Calls for Papers

Upcoming Special Issue

Ishiguro After the Nobel 

Guest Editors: Chris Holmes and Kelly M. Rich​
Deadline for Submissions: 5 January 2020

In his acceptance speech for the Nobel Prize for Literature, Kazuo Ishiguro struck a note resonant with the critical apparatus that has followed him attentively since the publication of his first novel, A Pale View of Hills, in 1982: “If you’d come across me in the autumn of 1979, you might have had some difficulty placing me.” The issue of Ishiguro’s uncertain placement as a Japanese-British writer of novels of enigmatic affect and a withdrawn style has occupied critics and popular audiences as a point of entry into his work. Whether in the so-called Japanese novels of his early career, the quintessentially British manor novel, or the more recent experiments with genre fiction, Ishiguro’s novels have engaged the critical theories of his moment while refusing to ally themselves with any single methodology for reading. With a Nobel and Booker Prize in hand, Ishiguro would seem a canonized global Anglophone writer, a part of the putative world of world literature, recognizable and locatable in a lineage of writers embraced by theories of the contemporary novel. And yet the novels appear structured precisely to resist worldliness as a concept, relegating their characters to states of nonknowing, where physical and epistemological claustrophobia reign. Butlers and painters do not understand their complicity in political violence, detectives and knights find clues illegible, and schoolchildren learn nothing of the institutions that educate them. If our attraction to his work can be explained in part by its refusals, what does it mean to call Ishiguro our contemporary?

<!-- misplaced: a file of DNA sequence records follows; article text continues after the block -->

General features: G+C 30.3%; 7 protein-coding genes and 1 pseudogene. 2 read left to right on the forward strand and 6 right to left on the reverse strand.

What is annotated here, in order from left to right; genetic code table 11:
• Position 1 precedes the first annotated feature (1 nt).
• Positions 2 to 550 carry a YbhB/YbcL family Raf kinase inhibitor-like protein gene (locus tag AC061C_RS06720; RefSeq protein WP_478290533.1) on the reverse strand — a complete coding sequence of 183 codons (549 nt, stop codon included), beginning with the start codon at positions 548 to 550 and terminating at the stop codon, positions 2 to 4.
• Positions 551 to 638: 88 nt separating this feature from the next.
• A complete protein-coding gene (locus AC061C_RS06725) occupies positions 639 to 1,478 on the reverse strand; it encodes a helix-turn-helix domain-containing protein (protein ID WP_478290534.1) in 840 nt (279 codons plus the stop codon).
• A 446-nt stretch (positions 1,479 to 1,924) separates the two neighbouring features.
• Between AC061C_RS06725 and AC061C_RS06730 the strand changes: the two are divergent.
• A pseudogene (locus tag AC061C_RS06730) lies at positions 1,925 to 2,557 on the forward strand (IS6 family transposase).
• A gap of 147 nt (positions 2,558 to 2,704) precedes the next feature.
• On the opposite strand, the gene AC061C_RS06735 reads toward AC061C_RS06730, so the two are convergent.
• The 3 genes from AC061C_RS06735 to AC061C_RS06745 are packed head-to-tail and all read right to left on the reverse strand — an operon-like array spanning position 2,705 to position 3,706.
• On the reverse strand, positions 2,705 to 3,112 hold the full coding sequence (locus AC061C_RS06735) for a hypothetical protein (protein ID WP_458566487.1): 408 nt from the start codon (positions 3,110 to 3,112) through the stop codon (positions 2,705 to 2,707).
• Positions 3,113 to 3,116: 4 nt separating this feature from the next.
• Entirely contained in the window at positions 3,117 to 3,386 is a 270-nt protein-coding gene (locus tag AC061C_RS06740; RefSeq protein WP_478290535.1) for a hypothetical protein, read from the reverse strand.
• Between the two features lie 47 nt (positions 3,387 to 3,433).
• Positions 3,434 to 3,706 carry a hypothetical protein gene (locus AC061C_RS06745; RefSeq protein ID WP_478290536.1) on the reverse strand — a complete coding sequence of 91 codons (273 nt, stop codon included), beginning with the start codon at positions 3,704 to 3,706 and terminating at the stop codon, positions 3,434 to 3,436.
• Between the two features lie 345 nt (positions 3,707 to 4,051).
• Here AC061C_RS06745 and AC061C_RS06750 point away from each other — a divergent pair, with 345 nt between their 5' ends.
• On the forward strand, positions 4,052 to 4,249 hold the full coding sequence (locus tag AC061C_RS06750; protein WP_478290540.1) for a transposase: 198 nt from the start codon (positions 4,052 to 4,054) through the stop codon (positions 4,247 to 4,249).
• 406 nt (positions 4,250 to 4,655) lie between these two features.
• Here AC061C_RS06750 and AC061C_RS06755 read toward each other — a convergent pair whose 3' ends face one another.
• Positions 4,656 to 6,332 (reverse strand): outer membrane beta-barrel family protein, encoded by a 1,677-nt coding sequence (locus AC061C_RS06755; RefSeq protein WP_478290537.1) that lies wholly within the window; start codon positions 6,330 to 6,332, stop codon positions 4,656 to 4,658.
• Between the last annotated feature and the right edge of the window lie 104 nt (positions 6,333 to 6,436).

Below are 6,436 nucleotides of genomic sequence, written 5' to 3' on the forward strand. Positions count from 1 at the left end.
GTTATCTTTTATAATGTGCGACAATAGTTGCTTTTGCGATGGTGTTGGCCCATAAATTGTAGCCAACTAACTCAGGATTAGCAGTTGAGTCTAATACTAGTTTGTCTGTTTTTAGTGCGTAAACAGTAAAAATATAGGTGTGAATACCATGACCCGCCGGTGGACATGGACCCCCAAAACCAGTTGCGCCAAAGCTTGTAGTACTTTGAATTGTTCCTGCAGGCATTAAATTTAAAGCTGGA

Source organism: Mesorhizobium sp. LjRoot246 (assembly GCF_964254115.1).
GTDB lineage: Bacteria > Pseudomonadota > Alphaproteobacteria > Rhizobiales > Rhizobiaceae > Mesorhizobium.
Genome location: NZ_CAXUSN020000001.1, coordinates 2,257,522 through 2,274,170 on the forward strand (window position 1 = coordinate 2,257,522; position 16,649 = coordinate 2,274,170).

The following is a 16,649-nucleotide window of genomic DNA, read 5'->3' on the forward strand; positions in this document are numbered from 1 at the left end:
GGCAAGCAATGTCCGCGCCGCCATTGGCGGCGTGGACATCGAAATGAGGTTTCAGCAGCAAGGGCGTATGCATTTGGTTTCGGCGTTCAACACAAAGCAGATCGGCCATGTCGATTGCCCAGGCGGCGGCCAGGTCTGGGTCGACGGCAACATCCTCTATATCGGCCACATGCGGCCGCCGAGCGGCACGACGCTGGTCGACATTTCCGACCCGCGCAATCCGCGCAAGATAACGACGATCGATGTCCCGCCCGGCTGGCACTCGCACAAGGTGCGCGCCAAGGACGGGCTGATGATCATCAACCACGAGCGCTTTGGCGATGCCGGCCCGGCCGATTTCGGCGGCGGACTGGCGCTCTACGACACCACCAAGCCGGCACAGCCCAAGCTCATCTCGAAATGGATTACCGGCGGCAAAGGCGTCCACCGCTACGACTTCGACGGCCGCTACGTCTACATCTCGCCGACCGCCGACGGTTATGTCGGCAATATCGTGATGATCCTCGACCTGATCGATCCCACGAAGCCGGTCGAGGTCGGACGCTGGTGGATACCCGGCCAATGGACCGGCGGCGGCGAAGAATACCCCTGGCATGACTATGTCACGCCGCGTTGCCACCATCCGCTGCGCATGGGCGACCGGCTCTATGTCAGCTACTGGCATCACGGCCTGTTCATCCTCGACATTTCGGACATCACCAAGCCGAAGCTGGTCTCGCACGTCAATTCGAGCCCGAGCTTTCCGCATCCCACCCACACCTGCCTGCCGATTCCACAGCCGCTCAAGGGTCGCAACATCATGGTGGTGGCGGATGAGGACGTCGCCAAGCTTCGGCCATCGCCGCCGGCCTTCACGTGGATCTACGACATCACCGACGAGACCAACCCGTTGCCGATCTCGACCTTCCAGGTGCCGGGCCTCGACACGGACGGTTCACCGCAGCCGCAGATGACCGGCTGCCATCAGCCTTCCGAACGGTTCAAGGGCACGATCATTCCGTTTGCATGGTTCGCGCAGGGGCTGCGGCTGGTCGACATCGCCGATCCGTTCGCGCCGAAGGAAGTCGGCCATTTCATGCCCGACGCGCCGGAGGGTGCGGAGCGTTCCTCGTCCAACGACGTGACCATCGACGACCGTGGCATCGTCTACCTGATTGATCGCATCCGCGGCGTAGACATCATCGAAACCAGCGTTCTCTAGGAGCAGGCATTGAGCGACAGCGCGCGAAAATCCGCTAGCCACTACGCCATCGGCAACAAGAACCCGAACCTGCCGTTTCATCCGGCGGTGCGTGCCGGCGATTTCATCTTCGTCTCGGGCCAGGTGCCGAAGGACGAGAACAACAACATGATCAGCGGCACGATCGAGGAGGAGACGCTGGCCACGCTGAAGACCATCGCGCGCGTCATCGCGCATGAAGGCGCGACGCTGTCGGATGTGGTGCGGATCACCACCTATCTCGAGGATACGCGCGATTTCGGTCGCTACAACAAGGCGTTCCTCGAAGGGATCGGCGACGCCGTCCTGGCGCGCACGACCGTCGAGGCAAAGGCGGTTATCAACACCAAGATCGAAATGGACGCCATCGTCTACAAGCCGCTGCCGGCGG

Given the new urgency to reevaluate Ishiguro after his winning the Nobel Prize, this special issue seeks essays that contend with Ishiguro’s current literary legacy as well as expand an understanding of how his work has changed our study of the novel and its institutions. Possible questions for consideration include the following: What can be said about Ishiguro’s novelistic trajectory, regarding its phases, development, and reinventions? What is Ishiguro’s relationship with the conventions of genre and genre fiction, and does the popularity of his novels disprove certain assumptions about the novel’s decline? What do we make of Ishiguro’s work beyond the novel form, such as his short story collection, screenwriting projects, and the film adaptations of Remains of the Day and Never Let Me Go? How do contemporary theories speak to his oeuvre, including affect theory, sociology of literature, neoliberalism, human rights theory, and the Anthropocene? Is Ishiguro postcolonial, and what relationship does his work have to the history and politics of that term? Relatedly, how does his writing and its attendant critical apparatus confirm or complicate paradigms for world literature and global modernism? And finally, how has the economy of prestige after the Nobel shifted Ishiguro’s place in the literary order of things?

Essays should be 7,000-9,000 words, including all quotations and bibliographic references, and should follow the MLA Handbook (8th edition) for internal citation and Works Cited. Please submit your essay via the online submission form at the following web address:

Queries should be directed to Chris Holmes ( and Kelly M. Rich (

Upcoming Special Issue

Anglophone Literature, Its Critics, and the Left  

Guest Editor: Peter Kalliney, University of Kentucky
Deadline for Submissions: 1 July 2020